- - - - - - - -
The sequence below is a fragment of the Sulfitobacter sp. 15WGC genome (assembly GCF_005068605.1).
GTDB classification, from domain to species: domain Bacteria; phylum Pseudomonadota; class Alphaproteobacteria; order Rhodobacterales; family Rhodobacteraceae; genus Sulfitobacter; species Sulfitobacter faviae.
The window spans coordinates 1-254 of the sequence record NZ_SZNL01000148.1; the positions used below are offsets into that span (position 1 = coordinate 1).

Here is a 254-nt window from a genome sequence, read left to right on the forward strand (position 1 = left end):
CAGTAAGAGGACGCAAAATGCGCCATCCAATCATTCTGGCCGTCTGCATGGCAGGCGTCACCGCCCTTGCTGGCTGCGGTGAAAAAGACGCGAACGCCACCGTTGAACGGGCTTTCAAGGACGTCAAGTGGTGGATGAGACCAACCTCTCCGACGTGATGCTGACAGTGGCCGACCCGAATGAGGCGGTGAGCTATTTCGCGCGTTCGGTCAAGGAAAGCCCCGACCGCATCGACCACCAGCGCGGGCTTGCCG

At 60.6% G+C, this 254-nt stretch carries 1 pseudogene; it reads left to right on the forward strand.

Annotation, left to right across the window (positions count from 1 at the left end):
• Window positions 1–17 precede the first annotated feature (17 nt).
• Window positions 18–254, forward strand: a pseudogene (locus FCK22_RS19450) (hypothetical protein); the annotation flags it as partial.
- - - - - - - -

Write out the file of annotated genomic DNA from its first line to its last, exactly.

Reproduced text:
The sequence below is a fragment of the Sulfitobacter sp. 15WGC genome (assembly GCF_005068605.1).
GTDB classification, from domain to species: domain Bacteria; phylum Pseudomonadota; class Alphaproteobacteria; order Rhodobacterales; family Rhodobacteraceae; genus Sulfitobacter; species Sulfitobacter faviae.
The window spans coordinates 1-254 of the sequence record NZ_SZNL01000148.1; the positions used below are offsets into that span (position 1 = coordinate 1).

Here is a 254-nt window from a genome sequence, read left to right on the forward strand (position 1 = left end):
CAGTAAGAGGACGCAAAATGCGCCATCCAATCATTCTGGCCGTCTGCATGGCAGGCGTCACCGCCCTTGCTGGCTGCGGTGAAAAAGACGCGAACGCCACCGTTGAACGGGCTTTCAAGGACGTCAAGTGGTGGATGAGACCAACCTCTCCGACGTGATGCTGACAGTGGCCGACCCGAATGAGGCGGTGAGCTATTTCGCGCGTTCGGTCAAGGAAAGCCCCGACCGCATCGACCACCAGCGCGGGCTTGCCG

At 60.6% G+C, this 254-nt stretch carries 1 pseudogene; it reads left to right on the forward strand.

Annotation, left to right across the window (positions count from 1 at the left end):
• Window positions 1–17 precede the first annotated feature (17 nt).
• Window positions 18–254, forward strand: a pseudogene (locus FCK22_RS19450) (hypothetical protein); the annotation flags it as partial.